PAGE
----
Adam Humphreys discusses his girlfriend and pitching tents in “Adam’s Summer Purgatory, 2008 (2013).” The book features his then-girlfriend Lauren as a faraway character. She helps him stay grounded while he endlessly plants trees in the Canadian wilderness. While Adam shifts from one sad-sack area to another, he develops a sense of calm throughout the experience. Nobody really wants to plant trees, but for a few people, it’s their only option. Select people even appear to enjoy it — being outside, becoming one with nature, being relatively individualistic. Everyone on the crews is motivated by how much they earn per day, though there’s a deeper feeling of help that permeates every location Adam visits.
Characters fly by quickly in the story. A few he barely interacts with, seeing them only from afar. What is a bit surprising is how his experiences could really take place anywhere. Despite being out in the approximate ‘middle of nowhere’ location, the story shows it is the same all over. Bad bosses are bad bosses no matter what the profession. Oftentimes the ridiculousness and drama of the situation shows how the same human impulse exists for any job in any organization, no matter how uptight or laid back the work atmosphere. Conflicts Adam has early on are particularly painful too. The friends Adam makes are fated to be torn away from him as his relationship deteriorates with his foreman and so forth. This connection strains and breaks.
Occasional literary references remind Adam that he is a far way away from New York. The David Foster Wallace part was touching — some of the selfishness Adam sees in the character makes him feel particularly lonely. Care packages are full of books for Adam to help him cope with being away. His Canadian roots no longer have any bearing for him. Alone in his actual home country, gone from his life and friends in New York, he’s rather isolated through much of his work. Planting remains such a solitary amount of work. Somehow Adam even manages to make the experience of planting an emotionally satisfying experience.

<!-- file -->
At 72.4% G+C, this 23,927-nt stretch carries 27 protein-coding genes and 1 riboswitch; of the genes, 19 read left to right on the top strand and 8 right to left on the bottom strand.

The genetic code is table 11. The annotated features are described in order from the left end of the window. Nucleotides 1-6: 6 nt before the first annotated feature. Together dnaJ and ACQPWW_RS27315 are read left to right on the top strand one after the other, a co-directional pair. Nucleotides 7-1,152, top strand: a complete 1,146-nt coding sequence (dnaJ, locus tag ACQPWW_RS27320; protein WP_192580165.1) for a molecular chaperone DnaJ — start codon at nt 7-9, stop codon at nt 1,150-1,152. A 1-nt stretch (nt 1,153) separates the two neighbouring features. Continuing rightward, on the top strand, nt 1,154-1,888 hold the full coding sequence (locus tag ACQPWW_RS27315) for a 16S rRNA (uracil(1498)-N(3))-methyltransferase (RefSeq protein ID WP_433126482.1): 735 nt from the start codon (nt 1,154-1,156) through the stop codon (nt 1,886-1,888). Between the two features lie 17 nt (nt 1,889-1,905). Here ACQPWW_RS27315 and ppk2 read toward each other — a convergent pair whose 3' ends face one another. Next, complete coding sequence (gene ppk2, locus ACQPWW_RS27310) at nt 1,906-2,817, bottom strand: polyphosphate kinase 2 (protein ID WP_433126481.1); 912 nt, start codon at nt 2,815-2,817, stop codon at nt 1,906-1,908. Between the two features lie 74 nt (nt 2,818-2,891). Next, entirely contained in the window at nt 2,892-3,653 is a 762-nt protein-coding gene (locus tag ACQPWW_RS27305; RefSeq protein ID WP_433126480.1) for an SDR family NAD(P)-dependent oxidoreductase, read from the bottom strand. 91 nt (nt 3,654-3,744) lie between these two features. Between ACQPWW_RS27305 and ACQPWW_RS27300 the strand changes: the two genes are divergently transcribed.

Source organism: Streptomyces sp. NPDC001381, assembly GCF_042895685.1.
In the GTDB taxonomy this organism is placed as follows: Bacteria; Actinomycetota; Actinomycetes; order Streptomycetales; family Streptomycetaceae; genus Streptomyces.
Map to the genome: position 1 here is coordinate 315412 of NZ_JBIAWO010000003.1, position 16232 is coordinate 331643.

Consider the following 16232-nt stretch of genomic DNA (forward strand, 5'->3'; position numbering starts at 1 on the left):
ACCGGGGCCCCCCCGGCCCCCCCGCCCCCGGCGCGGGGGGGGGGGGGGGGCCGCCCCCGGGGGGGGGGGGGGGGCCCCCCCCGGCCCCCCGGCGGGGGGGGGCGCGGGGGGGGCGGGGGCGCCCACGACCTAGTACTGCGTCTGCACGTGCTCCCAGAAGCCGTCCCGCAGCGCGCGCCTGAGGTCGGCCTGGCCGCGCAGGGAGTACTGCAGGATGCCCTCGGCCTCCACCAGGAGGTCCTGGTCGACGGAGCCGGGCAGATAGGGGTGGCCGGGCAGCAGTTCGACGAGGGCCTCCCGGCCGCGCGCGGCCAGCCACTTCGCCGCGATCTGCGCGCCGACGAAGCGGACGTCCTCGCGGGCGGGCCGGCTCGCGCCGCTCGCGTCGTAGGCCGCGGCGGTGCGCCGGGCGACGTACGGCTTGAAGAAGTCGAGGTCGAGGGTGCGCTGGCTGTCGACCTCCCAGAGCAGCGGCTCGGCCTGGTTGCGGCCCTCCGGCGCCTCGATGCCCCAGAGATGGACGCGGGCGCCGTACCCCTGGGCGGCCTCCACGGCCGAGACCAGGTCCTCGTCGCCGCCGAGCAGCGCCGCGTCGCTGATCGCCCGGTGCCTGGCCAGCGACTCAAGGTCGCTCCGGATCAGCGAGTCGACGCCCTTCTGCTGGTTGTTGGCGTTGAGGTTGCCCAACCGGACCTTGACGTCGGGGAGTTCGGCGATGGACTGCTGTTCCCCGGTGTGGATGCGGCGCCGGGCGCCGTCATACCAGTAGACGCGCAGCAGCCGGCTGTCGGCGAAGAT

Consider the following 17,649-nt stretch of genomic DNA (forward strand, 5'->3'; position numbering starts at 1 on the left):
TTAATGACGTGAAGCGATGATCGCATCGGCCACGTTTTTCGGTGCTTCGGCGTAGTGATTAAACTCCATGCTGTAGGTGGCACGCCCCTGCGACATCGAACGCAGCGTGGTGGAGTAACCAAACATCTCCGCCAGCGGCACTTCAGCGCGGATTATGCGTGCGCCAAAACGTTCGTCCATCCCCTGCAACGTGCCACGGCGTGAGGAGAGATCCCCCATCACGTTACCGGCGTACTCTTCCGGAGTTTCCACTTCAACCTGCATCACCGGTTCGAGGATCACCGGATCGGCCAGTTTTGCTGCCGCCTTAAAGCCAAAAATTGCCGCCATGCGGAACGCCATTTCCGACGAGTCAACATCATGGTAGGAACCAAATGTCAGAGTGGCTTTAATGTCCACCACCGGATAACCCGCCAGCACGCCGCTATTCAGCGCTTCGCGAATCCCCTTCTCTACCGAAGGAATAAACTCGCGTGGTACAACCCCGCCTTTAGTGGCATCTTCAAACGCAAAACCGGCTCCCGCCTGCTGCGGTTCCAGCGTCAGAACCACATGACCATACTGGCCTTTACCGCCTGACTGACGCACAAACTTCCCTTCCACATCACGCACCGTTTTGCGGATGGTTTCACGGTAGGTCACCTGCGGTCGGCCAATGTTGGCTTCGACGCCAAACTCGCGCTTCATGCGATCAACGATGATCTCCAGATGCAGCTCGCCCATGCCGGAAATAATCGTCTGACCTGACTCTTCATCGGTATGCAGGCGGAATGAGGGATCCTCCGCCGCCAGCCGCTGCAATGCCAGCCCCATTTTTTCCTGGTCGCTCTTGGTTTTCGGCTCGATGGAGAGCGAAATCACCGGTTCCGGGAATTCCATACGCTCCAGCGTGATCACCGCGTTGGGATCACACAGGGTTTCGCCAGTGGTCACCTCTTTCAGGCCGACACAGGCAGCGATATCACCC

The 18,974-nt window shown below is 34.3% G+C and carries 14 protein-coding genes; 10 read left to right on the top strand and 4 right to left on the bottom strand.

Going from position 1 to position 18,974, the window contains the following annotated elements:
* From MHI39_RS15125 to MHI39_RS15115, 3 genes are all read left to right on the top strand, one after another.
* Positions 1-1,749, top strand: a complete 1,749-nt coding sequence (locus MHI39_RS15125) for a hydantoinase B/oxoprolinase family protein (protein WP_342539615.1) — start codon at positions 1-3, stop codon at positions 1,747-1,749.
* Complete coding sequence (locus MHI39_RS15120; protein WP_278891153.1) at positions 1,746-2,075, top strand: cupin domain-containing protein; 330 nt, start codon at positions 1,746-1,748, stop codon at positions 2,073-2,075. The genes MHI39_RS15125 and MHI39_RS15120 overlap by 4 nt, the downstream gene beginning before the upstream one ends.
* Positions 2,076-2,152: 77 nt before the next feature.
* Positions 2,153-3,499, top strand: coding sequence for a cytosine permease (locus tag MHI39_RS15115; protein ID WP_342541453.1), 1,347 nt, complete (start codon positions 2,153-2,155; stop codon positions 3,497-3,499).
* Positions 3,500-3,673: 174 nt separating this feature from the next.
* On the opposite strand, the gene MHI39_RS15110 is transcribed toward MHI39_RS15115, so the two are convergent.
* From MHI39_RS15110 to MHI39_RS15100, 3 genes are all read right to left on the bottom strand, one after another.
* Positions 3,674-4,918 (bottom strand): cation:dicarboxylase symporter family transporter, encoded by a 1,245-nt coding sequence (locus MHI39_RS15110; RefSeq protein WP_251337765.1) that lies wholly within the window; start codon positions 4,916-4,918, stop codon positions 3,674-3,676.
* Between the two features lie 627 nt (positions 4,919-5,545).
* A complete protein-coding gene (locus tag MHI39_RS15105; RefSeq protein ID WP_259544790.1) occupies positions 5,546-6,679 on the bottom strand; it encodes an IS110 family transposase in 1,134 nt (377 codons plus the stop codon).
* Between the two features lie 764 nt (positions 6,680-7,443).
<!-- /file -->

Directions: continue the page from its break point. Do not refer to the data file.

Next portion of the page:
Typically trees are not such emotional creatures. Yet the way Adam talks about them makes it obvious that he does truly care about his work. He takes pride in it, even. Tree-planters appear to be totally bizarre creatures. Unfit to live in civilization, they create their own tent cities out in the wilderness to approximate culture. Adam appears to be caught in the middle of these two worlds: on one hand he longs to return to a place that kicked him out, and on the other he longs to leave a place that had been home to him for so long.
By the time Adam returns to New York’s ridiculous comforts, it feels comical. Juxtaposing the hardships of civilization with the hardships of a wild tree-planting tent city is particularly amusing. Adam Humphreys writes about what he knows. What he knows is the human condition. And that’s enough.